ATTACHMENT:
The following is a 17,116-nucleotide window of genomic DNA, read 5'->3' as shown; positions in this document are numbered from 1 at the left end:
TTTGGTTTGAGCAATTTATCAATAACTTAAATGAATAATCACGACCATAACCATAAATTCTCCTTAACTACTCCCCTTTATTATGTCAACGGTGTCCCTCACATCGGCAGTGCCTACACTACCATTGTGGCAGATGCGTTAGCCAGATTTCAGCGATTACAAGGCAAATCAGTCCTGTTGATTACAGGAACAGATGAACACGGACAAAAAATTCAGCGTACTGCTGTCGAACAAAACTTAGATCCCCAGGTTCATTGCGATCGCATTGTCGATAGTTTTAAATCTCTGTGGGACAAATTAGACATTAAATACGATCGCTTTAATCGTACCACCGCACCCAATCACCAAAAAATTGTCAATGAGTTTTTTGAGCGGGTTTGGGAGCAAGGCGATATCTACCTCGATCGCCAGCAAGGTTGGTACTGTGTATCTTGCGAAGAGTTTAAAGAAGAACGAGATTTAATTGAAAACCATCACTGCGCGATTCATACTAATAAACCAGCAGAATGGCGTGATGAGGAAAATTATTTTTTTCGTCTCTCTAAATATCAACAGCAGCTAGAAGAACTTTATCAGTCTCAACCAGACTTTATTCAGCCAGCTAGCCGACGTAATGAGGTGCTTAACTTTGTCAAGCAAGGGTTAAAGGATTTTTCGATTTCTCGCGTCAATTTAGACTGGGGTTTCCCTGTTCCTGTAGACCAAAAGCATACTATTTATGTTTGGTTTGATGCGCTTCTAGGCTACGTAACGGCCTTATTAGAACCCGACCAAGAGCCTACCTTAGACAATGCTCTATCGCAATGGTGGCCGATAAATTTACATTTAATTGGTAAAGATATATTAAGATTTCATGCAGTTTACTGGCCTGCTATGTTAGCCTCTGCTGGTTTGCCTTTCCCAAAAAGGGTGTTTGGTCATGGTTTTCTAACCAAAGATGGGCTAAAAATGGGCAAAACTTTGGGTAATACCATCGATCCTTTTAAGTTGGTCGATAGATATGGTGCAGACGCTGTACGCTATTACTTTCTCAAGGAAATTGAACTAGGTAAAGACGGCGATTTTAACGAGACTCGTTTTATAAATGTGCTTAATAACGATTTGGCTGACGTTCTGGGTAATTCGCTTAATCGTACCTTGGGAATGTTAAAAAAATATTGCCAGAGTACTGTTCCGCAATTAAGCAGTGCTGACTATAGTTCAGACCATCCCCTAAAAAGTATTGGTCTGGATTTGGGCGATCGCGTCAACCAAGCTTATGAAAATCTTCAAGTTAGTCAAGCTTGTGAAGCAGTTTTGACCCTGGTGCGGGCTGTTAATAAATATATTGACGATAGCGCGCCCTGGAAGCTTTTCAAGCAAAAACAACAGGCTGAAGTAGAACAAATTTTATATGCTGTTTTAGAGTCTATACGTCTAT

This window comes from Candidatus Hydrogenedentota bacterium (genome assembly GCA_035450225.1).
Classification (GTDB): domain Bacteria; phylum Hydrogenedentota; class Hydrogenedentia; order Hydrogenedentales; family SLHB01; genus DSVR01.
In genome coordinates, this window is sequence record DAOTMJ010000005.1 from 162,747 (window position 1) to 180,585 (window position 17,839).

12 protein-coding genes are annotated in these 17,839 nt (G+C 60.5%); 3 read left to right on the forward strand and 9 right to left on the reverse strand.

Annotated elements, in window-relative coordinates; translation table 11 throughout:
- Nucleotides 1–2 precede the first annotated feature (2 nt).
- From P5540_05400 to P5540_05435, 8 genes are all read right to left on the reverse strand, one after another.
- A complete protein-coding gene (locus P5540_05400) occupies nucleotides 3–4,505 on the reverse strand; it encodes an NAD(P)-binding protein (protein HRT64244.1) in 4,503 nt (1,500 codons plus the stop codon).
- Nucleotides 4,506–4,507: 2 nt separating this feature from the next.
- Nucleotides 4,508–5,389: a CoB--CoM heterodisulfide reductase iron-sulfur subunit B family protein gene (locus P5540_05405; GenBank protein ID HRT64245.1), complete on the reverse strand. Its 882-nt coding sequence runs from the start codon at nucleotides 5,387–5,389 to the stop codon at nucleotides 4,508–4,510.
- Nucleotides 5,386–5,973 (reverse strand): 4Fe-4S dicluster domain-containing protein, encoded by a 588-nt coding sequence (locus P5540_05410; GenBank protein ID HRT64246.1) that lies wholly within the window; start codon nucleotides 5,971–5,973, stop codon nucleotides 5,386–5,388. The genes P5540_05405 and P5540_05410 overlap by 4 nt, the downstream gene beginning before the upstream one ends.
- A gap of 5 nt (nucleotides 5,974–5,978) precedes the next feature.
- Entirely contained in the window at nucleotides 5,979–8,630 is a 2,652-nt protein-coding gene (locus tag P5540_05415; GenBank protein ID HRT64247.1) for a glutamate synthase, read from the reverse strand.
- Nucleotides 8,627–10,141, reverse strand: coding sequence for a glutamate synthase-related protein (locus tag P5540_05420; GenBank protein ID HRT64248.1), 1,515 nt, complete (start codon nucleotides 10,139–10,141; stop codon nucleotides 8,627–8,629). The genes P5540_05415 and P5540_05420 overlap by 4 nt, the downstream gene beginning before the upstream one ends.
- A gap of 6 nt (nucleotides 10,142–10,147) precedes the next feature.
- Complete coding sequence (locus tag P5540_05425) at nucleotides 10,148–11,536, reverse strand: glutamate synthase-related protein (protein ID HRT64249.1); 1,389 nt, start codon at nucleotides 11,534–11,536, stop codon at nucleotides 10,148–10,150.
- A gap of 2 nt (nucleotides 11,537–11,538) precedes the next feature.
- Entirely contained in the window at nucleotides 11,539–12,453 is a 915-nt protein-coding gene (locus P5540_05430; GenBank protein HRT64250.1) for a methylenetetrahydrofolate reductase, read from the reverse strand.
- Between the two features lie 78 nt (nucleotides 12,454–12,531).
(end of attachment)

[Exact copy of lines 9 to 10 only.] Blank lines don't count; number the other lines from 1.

- From P5540_05400 to P5540_05435, 8 genes are all read right to left on the reverse strand, one after another.
- A complete protein-coding gene (locus P5540_05400) occupies nucleotides 3–4,505 on the reverse strand; it encodes an NAD(P)-binding protein (protein HRT64244.1) in 4,503 nt (1,500 codons plus the stop codon).